Residents of government-controlled and non-government controlled
territories have many shared needs and a similar vision of conflict resolution
Kyiv, 7 July 2020 – The report “Toward a common future: Voices from both sides of the ‘contact line”” based on the of Social Cohesion and Reconciliation Index (SCORE) for 2019 in Donetsk and Luhansk oblasts, which covers the territories controlled and not controlled by the government of Ukraine, was presented online today.
The study was conducted with funds provided by USAID to support the Democratic Governance in the East program (DG East), implemented by the Centre for Sustainable Peace and Democratic Development (SeeD), and in partnership with the United Nations Recovery and Peacebuilding Programme (UN RPP).
Head of the UN Recovery and Peacebuilding Programme Victor Munteanu stressed that SCORE allows the needs of vulnerable groups and governance challenges to be identified and prioritised when working with communities in eastern Ukraine.
“This way we can better adjust approaches and allocate resources, targeting the most effective ways to boost social cohesion and build a long-lasting peace,” Munteanu said.
The SCORE 2019 findings demonstrate that residents of both the GCAs and NGCAs have many needs in common, in particular with regard to service provision and human security.
Weary of the protracted conflict, a large share of the respondents on both sides of the contact line support the unconditional political reintegration of the NGCAs. However, many are also open to a compromise solution, such as special status, although different respondents have different views as to the purpose of special status.
The coordinator of the SeeD’s programmes in Ukraine, Oksana Lemishka, said that one of the key objectives of the study was to fill gaps in information about territories not controlled by the Ukrainian government.
“We know that gathering information in areas not controlled by the government is difficult. However, the more we try to understand the conditions and opinions of the population of these territories, the better we will be able to understand how to move forward,” said Lemishka.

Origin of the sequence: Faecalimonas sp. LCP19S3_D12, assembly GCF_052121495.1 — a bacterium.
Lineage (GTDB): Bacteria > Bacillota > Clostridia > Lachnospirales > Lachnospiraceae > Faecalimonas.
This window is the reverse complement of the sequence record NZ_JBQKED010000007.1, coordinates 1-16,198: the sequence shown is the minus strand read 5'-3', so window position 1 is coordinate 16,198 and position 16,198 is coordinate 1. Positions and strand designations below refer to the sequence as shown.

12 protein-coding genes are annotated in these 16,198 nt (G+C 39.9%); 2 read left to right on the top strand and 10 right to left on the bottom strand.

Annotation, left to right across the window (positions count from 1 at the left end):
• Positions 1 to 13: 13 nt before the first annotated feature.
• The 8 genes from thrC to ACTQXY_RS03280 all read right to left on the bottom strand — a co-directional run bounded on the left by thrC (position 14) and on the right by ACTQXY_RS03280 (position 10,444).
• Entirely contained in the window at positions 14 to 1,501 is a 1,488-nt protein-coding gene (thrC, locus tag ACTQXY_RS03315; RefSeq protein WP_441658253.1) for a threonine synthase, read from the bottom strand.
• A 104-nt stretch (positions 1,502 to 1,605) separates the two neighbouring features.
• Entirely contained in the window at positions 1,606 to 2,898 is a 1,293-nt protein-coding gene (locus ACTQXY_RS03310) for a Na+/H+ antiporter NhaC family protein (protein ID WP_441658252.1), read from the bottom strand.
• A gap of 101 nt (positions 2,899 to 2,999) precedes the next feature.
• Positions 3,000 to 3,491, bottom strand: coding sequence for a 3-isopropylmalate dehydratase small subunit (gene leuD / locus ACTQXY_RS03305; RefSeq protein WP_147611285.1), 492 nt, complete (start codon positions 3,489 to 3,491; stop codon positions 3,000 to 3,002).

Key trends in 2019
Residents in both the GCAs and NGCAs do not feel safe, the latter being more vulnerable.
Residents in both the GCAs and NGCAs do not feel safe, the latter being more vulnerable. Levels of personal, political and economic security are low on both sides of the line of contact. Respondents in both the GCAs and NGCAs do not feel safe on the streets: 60 percent and 76 percent respectively, while about 51 percent of respondents in the GCAs and 64 percent in the NGCAs say they fear negative repercussions if they express their political opinions freely.
There is a difference in perceptions of personal insecurity between residents of the NGCAs and GCAs. Compared to their GCA counterparts, NGCA residents do not feel safe walking lone on the street at night and, in general, do not feel safe from violence in their daily lives. GCA residents express a much lower level of confidence in the ability of the police to protect them.
In terms of economic security, 13 percent of households in the GCAs and 20 percent in the NGCAs lack money to buy food.
Commuters from the NGCAs are more supportive of reintegration than those who do not cross the contact line.
Commuters across the contact line are more likely to have a positive disposition toward the Ukrainian authorities and to identify as citizens of Ukraine. Crossing the contact line remains a significant channel for maintaining people-to-people contacts and for delivering services to and sharing information with those living in the NGCAs.
Ukrainian identity prevails in both the GCAs and NGCAs.